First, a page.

At almost every reading I’ve ever been to, the first question asked of the author is, “What is your writing process?” Often, the author will describe a disciplined, solitary, almost Spartan life that begins at 4:30 a.m. each day at a small desk, rain or shine, in sickness and in health. This is the point in the Q & A when I sink into despair. Then I decide that half of these writers are embellishing; that the blissful early morning desk is fiction itself.
Perhaps the perpetuation of this ideal comes from a desire to emulate Ernest Hemingway, who wrote in A Moveable Feast, “When I am working on a book or story I write every morning as soon after first light as possible. There is no one to disturb you and it is cool or cold and you come to your work and warm as you write.” Simple, right? Well, not so much if you have a job, a family, or even a dog who begs to be taken out in that early light.
Very few writers are able to support themselves solely through their writing, and, unfortunately, life as an employee/writer does not lend itself to such perfect solitude. Early morning is often frenzied, but staying up all night writing, as Hemingway is also said to have done, presents other challenges. Few of us get to sleep in and spend the afternoon musing in cafés during the work week. So what is a modern writer to do?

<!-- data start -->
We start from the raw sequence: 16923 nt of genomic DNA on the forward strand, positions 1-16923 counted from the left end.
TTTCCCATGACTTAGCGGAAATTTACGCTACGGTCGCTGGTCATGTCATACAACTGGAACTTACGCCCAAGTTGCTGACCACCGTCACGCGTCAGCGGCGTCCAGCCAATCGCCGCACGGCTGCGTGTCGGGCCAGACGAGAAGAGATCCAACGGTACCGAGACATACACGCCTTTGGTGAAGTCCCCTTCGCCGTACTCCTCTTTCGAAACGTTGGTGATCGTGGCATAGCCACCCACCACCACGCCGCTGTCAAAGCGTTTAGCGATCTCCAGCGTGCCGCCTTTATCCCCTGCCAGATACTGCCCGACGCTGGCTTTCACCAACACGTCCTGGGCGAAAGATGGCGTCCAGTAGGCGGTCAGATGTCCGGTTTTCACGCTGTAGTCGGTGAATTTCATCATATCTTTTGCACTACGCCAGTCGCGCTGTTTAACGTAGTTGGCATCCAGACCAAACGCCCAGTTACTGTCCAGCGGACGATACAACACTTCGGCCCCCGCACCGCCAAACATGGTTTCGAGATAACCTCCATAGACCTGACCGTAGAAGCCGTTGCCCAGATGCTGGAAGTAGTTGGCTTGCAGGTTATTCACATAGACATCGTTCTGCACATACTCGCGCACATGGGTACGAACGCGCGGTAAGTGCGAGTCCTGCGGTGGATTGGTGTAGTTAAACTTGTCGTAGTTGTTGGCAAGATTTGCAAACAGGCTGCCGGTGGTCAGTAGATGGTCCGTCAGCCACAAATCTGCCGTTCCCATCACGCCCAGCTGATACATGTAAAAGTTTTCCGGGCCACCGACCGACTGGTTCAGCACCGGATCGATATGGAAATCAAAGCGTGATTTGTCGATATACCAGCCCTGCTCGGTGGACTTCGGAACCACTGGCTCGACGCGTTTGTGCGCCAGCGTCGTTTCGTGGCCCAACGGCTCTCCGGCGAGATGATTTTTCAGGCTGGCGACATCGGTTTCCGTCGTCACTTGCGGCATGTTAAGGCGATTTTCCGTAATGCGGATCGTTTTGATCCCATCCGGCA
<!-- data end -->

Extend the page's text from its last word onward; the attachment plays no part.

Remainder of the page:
Each writer I meet in person tells a different tale of his or her real process. Some stick to a daily routine, but not always in the early morning. Some write in week-long binges, then not again for months. Some set word or page or time limits for each day. Some simply write a few sentences whenever they can. Starting small is fine. Sentences, after all, make paragraph, paragraphs make pages, and pages eventually make books!
Virginia Woolf’s ideal of a writer having money and room of her own is wonderful, but there are excellent books written with neither of these comforts. One novelist I know writes while waiting in the car rider line at her children’s school every afternoon (it’s a very slow line). A writing space, for those of us unable to block out the ambient sound in a cafeteria at lunchtime or full house any time, can come in the form of the public library, a side table tucked away in a bedroom, a kitchen counter after dinner, an empty meeting room during a lunch break, or even the dashboard of a parked car.
When could you squeeze 15 minutes out of your day? Could you find 30 minutes? How much of your own time are you able to protect for your writing? Mark it down in your calendar as a meeting with your creative self.
The important thing is to keep writing, whenever you can, wherever you can. Sure, find yourself a space, make it quiet, commit to a routine you can manage, tell a friend to check in on your progress, but accept that your writing life has to fit into a larger life. Claim a space for it, however small. You may begin by staring at a blank screen, pushing the cat off your keyboard, or re-reading previous work, but you’ll eventually get moving. You may even lose track of time.
As E.B. White famously said, “A writer who waits for ideal conditions under which to work will die without putting a word on paper.” What are you waiting for?